Oct. 30th, 1956
Essex, England, UK
Juliet Stevenson's Main TV Roles
Main Movie Roles
Guest TV Roles[none found]
Stevenson was born in Kelvedon, Essex, England, the daughter of Virginia Ruth (née Marshall), a teacher, and Michael Guy Stevenson, an army officer.Stevenson's father was in the army and was posted to a new place every two and a half years. When Stevenson was nine, she attended Berkshire's Hurst Lodge boarding school.She was educated at the independent St Catherine's School in Bramley, near Guildford in Surrey, and at the Royal Academy of Dramatic Art (RADA).Stevenson was part of 'new wave’ of actors to emerge from the Academy. Others included Jonathan Pryce, Bruce Payne, Alan Rickman, Anton Lesser, Kenneth Branagh, Imelda Staunton, and Fiona Shaw. This led to a stage career starting in the early 1980s with the Royal Shakespeare Company.
Although she has gained fame through her television and film work, and has often undertaken roles for BBC Radio, she is best known as a stage actor. Significant stage roles include her lead performance as Anna in the UK premiere of Burn This in 1990, and as Paulina in Death and the Maiden in 1991. For the latter, she was awarded the 1992 Laurence Olivier Award for Best Actress.
In the 1987 TV film Life Story (American title, The Race for the Double Helix), Stevenson played the part of scientist Rosalind Franklin, for which she won a Cable Ace award. She is known for her leading role in the film Truly, Madly, Deeply (1991), and her roles in The Secret Rapture (1993), Emma (1996), Bend It Like Beckham (2002) and Mona Lisa Smile (2003). She has more recently starred in Pierrepoint (2006), Infamous (2006) as Diana Vreeland and Breaking and Entering (2006) as Rosemary, the therapist.
In 2009, she starred in ITV's A Place of Execution. The role won her the Best Actress Dagger at the 2009 Crime Thriller Awards.She enjoys a thriving career as a book reader, and has recorded all of Jane Austen's novels as unabridged audiobooks, as well as a number of other classics, such as Lady Windermere’s Fan, Hedda Gabler, Stories from Shakespeare, and To the Lighthouse.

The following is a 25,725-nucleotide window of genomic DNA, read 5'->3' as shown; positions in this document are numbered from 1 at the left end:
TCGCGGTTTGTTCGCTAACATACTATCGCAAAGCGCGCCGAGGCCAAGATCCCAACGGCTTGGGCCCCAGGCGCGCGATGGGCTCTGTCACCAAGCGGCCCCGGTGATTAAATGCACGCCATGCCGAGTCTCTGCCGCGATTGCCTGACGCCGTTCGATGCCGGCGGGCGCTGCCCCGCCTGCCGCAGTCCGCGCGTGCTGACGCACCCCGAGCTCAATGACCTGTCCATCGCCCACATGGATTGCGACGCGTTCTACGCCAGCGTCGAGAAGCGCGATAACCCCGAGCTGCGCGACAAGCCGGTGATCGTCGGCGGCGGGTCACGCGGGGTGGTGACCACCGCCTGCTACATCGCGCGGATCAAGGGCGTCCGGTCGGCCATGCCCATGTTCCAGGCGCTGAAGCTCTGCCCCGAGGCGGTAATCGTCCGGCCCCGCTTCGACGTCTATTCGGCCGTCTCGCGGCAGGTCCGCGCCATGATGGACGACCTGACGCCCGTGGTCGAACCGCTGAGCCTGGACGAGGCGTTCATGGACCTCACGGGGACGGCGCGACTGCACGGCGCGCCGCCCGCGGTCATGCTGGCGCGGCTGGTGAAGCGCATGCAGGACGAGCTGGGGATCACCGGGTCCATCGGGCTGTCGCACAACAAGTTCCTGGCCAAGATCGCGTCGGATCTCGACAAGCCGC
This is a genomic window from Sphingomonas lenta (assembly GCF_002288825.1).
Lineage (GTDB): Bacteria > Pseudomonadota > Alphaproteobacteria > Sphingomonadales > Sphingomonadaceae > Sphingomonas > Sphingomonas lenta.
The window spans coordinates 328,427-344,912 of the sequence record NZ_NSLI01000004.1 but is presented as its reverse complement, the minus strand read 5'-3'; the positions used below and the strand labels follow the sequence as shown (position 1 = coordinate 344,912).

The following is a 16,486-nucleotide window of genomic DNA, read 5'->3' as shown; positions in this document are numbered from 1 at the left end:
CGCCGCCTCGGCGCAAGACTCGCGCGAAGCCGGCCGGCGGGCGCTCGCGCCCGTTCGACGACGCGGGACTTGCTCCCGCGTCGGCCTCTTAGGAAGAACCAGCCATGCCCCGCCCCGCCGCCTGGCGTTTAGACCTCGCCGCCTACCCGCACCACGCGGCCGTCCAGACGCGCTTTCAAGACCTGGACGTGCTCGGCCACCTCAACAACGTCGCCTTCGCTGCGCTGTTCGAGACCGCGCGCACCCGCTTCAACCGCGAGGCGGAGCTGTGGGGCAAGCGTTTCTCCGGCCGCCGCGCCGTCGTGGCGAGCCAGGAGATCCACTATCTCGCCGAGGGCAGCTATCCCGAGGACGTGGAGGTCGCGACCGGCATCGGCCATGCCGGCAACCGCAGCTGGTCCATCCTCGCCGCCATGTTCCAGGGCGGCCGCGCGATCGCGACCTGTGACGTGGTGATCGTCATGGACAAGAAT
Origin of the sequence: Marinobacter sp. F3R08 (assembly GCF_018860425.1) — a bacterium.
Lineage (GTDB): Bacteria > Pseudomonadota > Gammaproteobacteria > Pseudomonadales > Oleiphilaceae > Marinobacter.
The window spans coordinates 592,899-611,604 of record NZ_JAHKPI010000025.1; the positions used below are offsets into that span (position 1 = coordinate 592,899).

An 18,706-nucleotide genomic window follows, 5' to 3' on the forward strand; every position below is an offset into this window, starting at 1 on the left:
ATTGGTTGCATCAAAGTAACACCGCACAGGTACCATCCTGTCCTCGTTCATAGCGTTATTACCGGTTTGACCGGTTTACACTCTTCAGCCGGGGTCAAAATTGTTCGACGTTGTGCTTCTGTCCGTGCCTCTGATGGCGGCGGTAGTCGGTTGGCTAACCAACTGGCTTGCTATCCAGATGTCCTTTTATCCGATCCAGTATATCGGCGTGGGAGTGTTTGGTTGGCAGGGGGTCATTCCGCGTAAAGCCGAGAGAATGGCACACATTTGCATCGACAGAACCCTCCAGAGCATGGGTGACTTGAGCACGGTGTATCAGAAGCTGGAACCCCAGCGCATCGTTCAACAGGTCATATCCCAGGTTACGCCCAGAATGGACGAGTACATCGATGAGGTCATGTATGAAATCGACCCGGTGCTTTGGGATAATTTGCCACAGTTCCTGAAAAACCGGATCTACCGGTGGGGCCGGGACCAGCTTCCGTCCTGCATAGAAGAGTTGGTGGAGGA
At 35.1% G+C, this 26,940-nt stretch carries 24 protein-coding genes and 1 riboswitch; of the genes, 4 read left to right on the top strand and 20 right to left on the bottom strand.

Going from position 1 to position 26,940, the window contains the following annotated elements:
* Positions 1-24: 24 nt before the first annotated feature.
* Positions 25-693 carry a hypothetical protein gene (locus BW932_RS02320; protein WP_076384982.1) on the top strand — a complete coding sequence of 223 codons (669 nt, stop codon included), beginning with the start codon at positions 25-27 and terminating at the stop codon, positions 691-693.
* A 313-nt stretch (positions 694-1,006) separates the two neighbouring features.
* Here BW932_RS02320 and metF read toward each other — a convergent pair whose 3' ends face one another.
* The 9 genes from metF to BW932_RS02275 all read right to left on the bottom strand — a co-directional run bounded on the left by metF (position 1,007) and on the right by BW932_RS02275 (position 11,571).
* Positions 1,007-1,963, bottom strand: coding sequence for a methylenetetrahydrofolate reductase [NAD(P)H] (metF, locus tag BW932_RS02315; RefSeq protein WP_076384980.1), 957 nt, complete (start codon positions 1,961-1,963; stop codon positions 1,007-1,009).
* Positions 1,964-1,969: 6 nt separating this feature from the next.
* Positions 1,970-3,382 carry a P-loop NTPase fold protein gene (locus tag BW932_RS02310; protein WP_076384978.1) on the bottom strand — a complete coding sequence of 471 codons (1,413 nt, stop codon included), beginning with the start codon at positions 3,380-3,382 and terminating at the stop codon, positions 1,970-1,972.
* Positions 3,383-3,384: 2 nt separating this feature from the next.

Stevenson lives with anthropologist Hugh Brody, her partner since 1993. The couple have two children, both born in Camden, London: Rosalind Hannah Brody (born 1994) and Gabriel Jonathan Brody (born late 2000/early 2001). She is an atheist, but considers herself a spiritual and superstitious person.In 1992, she appeared in a political broadcast for the Labour Party. She has been a critic of the MMR vaccine, as well as a supporter of the discredited Andrew Wakefield, whose research was based on a sample of twelve children. In 2003, she appeared as the campaigning mother of an autistic child, alongside Hugh Bonneville (as Wakefield) in the 90-minute drama, Hear the Silence, based on this issue, while Stevenson vocally joined the campaign against the MMR vaccine. Wakefield's work has since been discredited; and the articles against the MMR vaccine recanted by the Lancet in a highly unusual step].
- She was awarded the C.B.E. (Commander of the Order of the British Empire) in the 1999 Queen's Birthday Honors List for her services to drama.
- Has two children, Rosalind and Gabriel.
- Became a Member of the RADA Council.
- She was awarded the Laurence Olivier Theatre Award in 1992 (1991 season) for Best Actress for her performance in Death and the Maiden.
- Graduated from RADA.
- Listed as one of twelve "Promising New Actors in 1991" in John Willis' Screen World, Vol. 43.
- Married to author Hugh Brody.
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